Naturists upset at nudist beach loss
NATURISTS have flocked to its sands since the 1970s but now one of Britain's first nudist beaches is to be axed because of coastal erosion.Waveney District Council has confirmed that following a three-month public consultation the naturist beach at Corton, near Lowestoft, will be de-designated with effect from November 1.
NATURISTS have flocked to its sands since the 1970s but now one of Britain's first nudist beaches is to be axed because of coastal erosion.
Waveney District Council has confirmed that following a three-month public consultation the naturist beach at Corton, near Lowestoft, will be de-designated with effect from November 1.
In a statement the council said it was committed to exploring suitable, alternative facilities for the naturist community.
But Malcolm Boura, research and liaison officer at the British Naturism organisation, last night hit out at the decision. He said: “This will come as a blow to our members and it is going to upset a lot of people. Obviously we are pleased it is not taking effect immediately, but to have made the decision before finding an alternative site is a cause for concern. We have got a few extra things to find out and then we will be making a decision about our options.
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“I gather the decision was made primarily on the basis of the responses from local people but beaches are not a local matter, they are a national asset. We expect that people will keep using it and that it will continue to be a source of friction and bad feeling for a long time.”
A council spokesman said the original recommendation, presented last December, acknowledged the concerns of Corton residents regarding the lack of available beach space for non-naturists.
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“The naturist beach was founded by Waveney District Council in the mid-1970s and, at the time, Corton village had a long sandy beach which was used by locals and a large number of visitors,” said the spokesman.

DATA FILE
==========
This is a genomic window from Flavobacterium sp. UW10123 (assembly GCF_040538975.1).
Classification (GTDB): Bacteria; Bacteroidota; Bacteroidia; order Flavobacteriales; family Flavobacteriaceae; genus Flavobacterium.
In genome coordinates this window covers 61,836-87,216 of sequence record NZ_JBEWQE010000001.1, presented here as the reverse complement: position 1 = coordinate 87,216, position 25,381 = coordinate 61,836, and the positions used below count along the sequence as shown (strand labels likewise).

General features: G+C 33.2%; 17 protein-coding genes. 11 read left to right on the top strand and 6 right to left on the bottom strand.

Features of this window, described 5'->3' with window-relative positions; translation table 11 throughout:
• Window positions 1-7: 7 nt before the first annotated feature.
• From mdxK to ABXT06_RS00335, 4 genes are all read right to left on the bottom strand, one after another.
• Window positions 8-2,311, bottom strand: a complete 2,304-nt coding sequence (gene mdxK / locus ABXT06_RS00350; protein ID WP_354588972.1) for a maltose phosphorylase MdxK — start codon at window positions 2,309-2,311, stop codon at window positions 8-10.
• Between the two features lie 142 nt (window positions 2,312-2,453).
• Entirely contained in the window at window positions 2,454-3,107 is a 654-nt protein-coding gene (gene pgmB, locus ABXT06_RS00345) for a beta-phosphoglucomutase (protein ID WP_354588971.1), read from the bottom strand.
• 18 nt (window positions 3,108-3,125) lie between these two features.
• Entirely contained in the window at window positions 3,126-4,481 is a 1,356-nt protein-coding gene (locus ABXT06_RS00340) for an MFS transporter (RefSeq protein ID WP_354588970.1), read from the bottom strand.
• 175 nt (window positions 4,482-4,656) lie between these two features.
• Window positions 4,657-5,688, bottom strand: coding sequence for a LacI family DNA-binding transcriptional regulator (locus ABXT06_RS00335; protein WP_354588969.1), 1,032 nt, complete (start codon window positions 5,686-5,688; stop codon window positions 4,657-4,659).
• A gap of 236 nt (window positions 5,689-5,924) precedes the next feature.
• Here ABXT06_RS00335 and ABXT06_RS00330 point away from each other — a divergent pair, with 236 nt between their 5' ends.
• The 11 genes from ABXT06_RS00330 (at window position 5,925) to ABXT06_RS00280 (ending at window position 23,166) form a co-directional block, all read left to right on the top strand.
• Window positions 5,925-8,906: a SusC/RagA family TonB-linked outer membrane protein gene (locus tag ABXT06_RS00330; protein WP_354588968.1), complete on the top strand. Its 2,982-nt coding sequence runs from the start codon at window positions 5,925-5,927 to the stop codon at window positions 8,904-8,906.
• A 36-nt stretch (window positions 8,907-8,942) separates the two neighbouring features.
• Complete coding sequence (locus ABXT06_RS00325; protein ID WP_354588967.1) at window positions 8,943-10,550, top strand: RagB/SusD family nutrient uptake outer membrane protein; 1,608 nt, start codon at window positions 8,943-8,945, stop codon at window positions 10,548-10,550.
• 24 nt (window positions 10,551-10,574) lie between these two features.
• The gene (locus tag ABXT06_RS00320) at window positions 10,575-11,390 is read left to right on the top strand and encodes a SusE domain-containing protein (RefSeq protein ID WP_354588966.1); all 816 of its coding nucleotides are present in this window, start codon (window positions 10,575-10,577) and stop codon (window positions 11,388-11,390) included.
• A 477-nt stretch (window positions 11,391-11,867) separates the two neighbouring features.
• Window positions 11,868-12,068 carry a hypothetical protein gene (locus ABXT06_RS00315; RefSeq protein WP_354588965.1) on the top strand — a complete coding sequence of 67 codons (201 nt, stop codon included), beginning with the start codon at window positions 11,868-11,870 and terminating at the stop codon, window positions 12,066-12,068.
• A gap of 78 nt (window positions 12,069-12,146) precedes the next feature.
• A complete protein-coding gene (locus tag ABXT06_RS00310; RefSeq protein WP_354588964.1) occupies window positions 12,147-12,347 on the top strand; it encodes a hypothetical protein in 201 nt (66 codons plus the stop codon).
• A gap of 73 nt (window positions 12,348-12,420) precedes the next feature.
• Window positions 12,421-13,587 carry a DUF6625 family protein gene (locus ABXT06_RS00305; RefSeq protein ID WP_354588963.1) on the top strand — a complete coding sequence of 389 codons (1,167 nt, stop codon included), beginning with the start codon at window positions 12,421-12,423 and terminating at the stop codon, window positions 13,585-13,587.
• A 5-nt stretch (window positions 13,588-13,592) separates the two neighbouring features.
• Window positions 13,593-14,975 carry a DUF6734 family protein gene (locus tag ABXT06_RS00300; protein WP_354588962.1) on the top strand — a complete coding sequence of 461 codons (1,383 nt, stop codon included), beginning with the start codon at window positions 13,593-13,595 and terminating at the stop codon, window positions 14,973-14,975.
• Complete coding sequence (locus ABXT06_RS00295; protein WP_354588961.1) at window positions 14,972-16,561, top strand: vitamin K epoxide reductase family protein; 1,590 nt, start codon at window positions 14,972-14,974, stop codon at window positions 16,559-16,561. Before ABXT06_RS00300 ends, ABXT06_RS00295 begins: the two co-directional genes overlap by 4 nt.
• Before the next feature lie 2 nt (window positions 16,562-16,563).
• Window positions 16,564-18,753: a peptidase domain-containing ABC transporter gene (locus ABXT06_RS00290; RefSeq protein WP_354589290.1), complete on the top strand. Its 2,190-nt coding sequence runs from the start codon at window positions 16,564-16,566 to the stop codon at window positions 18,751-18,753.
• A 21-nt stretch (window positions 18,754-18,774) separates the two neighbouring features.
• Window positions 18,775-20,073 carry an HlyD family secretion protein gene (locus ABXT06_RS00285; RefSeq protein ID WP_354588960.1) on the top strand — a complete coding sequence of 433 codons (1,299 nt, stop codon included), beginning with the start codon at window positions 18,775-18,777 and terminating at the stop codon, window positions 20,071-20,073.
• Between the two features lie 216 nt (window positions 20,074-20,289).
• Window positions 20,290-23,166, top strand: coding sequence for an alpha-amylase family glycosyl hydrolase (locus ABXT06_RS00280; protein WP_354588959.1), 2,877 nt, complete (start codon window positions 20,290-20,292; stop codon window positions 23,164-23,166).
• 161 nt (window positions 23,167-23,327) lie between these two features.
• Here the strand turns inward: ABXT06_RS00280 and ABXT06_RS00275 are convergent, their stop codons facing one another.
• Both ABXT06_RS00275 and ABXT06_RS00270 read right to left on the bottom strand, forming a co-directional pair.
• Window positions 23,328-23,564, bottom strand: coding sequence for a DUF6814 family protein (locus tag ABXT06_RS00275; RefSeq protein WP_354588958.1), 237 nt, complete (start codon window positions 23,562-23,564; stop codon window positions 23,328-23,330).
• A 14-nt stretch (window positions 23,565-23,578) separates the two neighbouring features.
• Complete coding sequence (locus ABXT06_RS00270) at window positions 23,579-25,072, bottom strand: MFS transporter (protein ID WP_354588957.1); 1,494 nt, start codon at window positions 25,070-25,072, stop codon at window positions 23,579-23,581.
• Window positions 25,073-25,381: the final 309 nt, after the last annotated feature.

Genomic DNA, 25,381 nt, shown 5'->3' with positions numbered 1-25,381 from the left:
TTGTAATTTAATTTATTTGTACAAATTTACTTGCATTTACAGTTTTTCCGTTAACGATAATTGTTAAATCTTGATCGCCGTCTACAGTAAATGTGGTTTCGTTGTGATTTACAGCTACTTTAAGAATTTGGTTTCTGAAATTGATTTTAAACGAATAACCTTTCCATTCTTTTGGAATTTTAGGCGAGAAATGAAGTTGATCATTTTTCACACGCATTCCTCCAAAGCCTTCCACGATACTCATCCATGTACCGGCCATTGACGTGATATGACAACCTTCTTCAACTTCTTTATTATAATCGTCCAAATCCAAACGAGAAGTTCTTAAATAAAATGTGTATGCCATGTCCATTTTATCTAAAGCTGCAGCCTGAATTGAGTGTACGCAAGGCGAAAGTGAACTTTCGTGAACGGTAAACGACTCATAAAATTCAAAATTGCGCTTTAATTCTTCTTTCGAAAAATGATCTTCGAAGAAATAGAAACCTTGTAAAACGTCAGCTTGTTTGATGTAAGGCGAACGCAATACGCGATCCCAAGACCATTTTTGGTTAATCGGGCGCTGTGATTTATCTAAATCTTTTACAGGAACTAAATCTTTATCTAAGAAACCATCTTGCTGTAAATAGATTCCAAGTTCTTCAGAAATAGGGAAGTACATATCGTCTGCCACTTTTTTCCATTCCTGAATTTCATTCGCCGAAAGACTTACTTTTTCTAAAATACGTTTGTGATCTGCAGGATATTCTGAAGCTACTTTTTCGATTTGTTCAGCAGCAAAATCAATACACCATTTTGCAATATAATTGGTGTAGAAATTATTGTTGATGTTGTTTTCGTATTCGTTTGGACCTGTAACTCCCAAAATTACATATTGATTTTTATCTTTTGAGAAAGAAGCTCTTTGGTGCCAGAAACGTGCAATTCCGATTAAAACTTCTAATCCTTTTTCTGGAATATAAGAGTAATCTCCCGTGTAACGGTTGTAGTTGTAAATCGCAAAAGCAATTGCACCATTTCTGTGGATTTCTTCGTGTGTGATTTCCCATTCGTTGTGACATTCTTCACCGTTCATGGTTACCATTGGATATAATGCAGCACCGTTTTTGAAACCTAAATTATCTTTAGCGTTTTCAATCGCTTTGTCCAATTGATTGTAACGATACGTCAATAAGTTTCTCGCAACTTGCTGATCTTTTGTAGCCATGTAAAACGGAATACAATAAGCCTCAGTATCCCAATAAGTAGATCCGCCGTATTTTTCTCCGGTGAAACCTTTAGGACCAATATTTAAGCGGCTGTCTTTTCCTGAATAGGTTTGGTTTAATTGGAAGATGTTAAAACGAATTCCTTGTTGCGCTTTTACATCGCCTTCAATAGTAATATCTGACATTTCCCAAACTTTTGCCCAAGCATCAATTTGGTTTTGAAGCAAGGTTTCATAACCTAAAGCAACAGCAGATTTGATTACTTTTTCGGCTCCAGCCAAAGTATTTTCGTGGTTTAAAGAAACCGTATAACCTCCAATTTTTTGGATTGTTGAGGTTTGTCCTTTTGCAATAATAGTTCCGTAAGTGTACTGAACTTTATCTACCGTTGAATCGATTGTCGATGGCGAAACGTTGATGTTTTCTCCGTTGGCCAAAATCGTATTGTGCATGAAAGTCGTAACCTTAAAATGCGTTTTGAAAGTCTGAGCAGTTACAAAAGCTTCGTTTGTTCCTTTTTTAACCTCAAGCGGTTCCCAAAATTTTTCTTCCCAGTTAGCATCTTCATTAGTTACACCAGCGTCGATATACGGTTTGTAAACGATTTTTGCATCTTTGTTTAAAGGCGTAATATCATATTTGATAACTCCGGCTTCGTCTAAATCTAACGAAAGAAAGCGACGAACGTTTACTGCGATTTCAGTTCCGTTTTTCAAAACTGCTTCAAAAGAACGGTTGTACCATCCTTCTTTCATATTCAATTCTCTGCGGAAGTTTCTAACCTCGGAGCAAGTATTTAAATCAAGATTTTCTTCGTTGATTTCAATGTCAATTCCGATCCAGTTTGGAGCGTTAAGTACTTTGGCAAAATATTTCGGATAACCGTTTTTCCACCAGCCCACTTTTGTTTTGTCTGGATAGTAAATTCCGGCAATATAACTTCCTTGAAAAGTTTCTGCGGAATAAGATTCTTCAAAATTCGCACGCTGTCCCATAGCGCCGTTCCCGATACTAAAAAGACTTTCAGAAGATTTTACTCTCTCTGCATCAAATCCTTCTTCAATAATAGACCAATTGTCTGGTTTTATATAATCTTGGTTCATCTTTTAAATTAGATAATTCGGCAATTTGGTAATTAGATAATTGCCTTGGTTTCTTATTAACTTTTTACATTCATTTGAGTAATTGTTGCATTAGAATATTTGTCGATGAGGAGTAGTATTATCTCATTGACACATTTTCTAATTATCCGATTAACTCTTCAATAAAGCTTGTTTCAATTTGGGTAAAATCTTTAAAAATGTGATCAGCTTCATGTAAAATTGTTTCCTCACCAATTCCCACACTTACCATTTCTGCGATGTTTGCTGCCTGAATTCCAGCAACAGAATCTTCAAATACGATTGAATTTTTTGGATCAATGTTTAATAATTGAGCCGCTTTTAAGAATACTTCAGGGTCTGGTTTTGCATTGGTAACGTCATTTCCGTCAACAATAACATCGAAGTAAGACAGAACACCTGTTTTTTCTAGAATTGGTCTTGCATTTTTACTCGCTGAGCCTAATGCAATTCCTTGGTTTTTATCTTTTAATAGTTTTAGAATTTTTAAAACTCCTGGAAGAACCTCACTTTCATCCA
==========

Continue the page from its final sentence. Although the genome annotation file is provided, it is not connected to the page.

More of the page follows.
“However, significant beach erosion during the past 20 years has led to a reduction of some 80pc of available beach space.
“Therefore, the communities of Corton and the visitors to this area have little or no beach to access, without entering the designated naturist area.”
Ken Sale, district council portfolio holder for the environment, said: “This decision was always going to be the right answer for some and the wrong one for others, but it was important that we weighed up all the facts and settled on an outcome which we believe is most appropriate.
“It is the responsibility of this council to represent and reflect the wishes of the district's communities and while there was clear support for the retention of the facility amongst respondents from around the country and abroad, nearly 90pc of responses from Corton and Lowestoft asked for de-designation.
“However, I was very grateful for the time I spent with representatives of British Naturism and I have the utmost respect for their wish to peacefully pursue their lifestyle choices. Therefore, the decision to de-designate comes with two important caveats.
“First, the decision will not be implemented until November, which will give British Naturism the time they need to ensure all their members are made aware of the changes. It will also enable us to place signage on the beach which will inform visitors of the impending changes. Second, Waveney will undertake to explore potential alternative sites which are suitable for naturists but which are not currently affected by the erosion issues we have in Corton.”